Cedars-Sinai study says patients with inflammatory bowel diseases don't have increased risk of side effects from Pfizer or Moderna

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LOS ANGELES (CNS) - Patients with inflammatory bowel diseases do not appear to have increased risk of side effects from the Pfizer or Moderna COVID- 19 vaccines, according to a Cedars-Sinai study.

In fact, those being treated with advanced immune-modifying therapies may experience vaccine-related side effects less often than the general population, according to the study published online and upcoming in print in the American Journal of Gastroenterology.

IBDs, including Crohn's disease and ulcerative colitis, are chronic conditions that occur when the intestinal immune system becomes overreactive, causing chronic diarrhea and other digestive symptoms. In a published survey at the beginning of COVID-19 vaccine distribution, 70% of IBD patients reported concern about side effects from the vaccines.

"What we've learned is that if you have IBD, the side effects you're likely to experience after a vaccine are no different than they would be for anyone else," said Dr. Gil Melmed, corresponding author of the study and director of Inflammatory Bowel Disease Clinical Research at Cedars-Sinai. "If you're being treated with advanced therapies such as biologics, these side effects might even be milder. So, don't let that be a reason that you're not getting vaccinated."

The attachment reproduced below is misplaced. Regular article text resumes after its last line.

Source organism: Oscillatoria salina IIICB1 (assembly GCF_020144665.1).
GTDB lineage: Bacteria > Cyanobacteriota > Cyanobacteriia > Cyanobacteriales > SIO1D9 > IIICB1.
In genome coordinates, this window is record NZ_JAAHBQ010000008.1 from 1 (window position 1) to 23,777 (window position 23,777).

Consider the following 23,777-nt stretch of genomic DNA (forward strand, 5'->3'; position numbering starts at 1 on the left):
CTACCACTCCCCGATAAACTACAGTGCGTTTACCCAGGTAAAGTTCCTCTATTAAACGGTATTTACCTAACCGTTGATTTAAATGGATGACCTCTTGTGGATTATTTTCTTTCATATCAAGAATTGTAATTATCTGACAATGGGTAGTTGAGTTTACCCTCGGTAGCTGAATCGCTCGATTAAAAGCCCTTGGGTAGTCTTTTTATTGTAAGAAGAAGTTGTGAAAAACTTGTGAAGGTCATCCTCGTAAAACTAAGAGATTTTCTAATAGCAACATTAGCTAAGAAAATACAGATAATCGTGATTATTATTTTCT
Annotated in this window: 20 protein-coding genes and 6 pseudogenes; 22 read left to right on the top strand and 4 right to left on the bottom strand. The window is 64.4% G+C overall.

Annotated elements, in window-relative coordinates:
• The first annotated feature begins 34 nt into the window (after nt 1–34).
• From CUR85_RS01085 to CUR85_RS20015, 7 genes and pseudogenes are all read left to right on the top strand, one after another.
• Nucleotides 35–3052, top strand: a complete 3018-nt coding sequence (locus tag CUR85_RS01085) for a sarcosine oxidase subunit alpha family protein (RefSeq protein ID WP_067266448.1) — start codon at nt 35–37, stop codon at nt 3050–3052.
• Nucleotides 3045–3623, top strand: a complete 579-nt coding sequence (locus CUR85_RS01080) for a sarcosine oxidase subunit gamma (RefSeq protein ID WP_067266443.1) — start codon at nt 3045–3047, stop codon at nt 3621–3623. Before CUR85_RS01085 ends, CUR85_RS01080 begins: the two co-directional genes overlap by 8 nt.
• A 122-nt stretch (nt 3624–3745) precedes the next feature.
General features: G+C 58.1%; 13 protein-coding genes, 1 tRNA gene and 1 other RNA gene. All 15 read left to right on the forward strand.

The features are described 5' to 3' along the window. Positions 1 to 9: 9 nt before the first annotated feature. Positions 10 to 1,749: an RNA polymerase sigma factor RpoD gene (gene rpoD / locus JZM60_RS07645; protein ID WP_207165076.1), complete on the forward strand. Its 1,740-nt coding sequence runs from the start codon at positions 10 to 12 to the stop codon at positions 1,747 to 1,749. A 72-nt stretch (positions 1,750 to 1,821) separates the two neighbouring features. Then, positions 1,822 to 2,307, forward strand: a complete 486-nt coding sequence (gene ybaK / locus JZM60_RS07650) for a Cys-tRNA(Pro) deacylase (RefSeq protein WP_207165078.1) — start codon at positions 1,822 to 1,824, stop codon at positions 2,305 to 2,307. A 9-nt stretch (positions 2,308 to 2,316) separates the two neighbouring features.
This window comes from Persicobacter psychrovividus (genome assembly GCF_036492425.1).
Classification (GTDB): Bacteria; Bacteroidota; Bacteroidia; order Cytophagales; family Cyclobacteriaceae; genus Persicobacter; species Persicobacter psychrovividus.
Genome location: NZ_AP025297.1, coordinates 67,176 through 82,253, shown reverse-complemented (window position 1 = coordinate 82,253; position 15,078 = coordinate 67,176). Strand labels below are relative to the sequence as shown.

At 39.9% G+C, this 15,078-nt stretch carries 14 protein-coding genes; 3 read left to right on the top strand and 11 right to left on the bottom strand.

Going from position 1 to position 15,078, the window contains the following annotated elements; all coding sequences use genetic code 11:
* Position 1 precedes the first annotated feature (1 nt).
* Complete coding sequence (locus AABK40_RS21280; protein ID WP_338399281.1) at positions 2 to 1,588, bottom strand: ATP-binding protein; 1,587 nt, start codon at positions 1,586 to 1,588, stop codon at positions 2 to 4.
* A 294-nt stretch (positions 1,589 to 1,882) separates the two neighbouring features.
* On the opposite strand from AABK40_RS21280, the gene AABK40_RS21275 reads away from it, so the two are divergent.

Patients with IBD and other immune-related conditions on biologic therapies were excluded from COVID-19 vaccine trials, so Melmed and fellow researchers evaluated post-vaccination side effects in 246 adult IBD patients in a nationwide COVID-19 vaccine registry used by investigators at Cedars- Sinai.

Those patients, like those in the general population, most often reported pain and swelling at the injection site, followed by fatigue, headache and dizziness, fever and chills, and gastrointestinal symptoms. Most side effects were mild and lasted only a few days.

Very few IBD patients reported more severe side effects -- most commonly fatigue, fever and headache. And just two of the 246 patients studied reported severe gastrointestinal symptoms.

Many IBD patients expressed concern that vaccination would cause a "flare" or worsening of their condition. Research into whether post- vaccination GI symptoms were from flares or simply reactions to the vaccine is ongoing. However, Melmed emphasized that the vast majority of reported gastrointestinal symptoms were short-lived and resolved on their own.